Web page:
Opened in 1983, the state-owned baths’ spa visitor centre is ‘an outstanding piece of modern architecture’ designed by the internationally renowned architect Günther Behnisch (Behnisch & Partner in Stuttgart). Behnisch also designed Munich’s Olympic stadium. The spa visitor centre is a key source of information for anyone who visits the town. It is home to the tourist information centre and the administrative offices of Staatsbad Salzuflen GmbH. The town of Bad Salzuflen now has sole ownership of the limited liability company after the Landesverband Lippe association ceased to be involved in ‘its’ baths in 2003.
A third thermal spring (Therme III) was tapped on the old bleaching green in 1958, when Bad Salzuflen attracted more spa visitors than any other German spa town for the first time. With its superstructure – a domed inspection glass – the spring is at the symbolic heart of the spa visitor centre. This is highlighted above all by paving stones laid in concentric circles.
At the north-east edge of the plaza is the new ErlebnisGradierwerk graduation tower, which was officially opened in summer 2007. It is well worth visiting ‘Europe’s most modern graduation tower’. Visitors can go inside the tower, which also has a brine steam room. The viewing platform at the ErlebnisGradierwerk enables visitors to look out over the spa park, which was designed over a hundred years ago and merges almost seamlessly with a 120-hectare landscape garden.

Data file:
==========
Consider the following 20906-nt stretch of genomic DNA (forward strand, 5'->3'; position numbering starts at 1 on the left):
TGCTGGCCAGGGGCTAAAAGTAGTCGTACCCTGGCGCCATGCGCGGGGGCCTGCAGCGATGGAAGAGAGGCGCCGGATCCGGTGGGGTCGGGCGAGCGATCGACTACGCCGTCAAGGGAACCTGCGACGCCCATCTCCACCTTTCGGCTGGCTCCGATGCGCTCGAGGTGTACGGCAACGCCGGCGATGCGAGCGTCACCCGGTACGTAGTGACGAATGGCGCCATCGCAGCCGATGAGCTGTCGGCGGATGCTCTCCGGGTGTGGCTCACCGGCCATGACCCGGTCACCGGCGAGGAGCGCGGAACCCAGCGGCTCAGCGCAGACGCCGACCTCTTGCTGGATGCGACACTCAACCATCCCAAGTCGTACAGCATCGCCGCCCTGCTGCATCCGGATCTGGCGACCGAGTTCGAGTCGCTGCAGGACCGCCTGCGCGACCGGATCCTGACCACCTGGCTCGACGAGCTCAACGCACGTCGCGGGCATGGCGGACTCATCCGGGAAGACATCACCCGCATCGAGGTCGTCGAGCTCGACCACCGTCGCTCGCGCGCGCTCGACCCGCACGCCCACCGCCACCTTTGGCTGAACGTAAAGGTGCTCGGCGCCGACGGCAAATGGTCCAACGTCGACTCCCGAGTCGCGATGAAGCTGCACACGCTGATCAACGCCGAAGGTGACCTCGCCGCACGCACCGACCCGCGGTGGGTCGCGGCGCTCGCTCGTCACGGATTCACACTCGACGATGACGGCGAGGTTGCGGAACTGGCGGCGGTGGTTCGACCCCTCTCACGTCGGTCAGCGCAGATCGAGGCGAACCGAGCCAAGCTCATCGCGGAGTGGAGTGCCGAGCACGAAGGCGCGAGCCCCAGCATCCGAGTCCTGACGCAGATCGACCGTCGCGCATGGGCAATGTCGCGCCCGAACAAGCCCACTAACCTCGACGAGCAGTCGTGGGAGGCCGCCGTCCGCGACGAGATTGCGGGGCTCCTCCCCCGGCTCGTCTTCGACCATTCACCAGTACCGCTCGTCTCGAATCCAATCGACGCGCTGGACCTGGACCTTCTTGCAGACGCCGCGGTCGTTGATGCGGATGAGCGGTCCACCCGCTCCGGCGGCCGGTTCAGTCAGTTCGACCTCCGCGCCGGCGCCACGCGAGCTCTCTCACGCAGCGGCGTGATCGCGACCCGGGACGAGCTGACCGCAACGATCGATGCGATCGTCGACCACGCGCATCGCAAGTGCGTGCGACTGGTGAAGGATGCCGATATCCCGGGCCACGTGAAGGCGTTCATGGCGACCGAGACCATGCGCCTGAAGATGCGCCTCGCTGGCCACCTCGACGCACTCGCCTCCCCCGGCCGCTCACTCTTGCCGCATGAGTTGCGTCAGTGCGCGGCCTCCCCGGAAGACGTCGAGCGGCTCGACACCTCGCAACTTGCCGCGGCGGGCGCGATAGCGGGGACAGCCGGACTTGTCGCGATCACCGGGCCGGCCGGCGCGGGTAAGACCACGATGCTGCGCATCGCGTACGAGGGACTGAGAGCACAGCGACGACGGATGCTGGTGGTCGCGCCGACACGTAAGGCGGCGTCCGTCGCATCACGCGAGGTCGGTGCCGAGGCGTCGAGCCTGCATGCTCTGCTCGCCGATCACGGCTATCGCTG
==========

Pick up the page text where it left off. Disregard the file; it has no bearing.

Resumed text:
The lower part of the spa park near the town is framed by the historic assembly rooms (built in 1899/1900) with the associated spa and town theatre (1908), the 1,100-capacity concert hall (opened in 1963 and thoroughly renovated in 2010) and the pump room (1961/62).
The more recent buildings on the right at the end of Bleichstrasse were constructed on former parking spaces. Before that, the millpond fed by the River Salze could be found here. A note on the name of the street: there used to be a bleaching green (Bleiche) by a river or pond in every town and village. In most places these were used for drying laundry in the sun, but Salzuflen’s bleaching green had more to do with linen weaving. In both cases, those days are long gone, in Bad Salzuflen and elsewhere.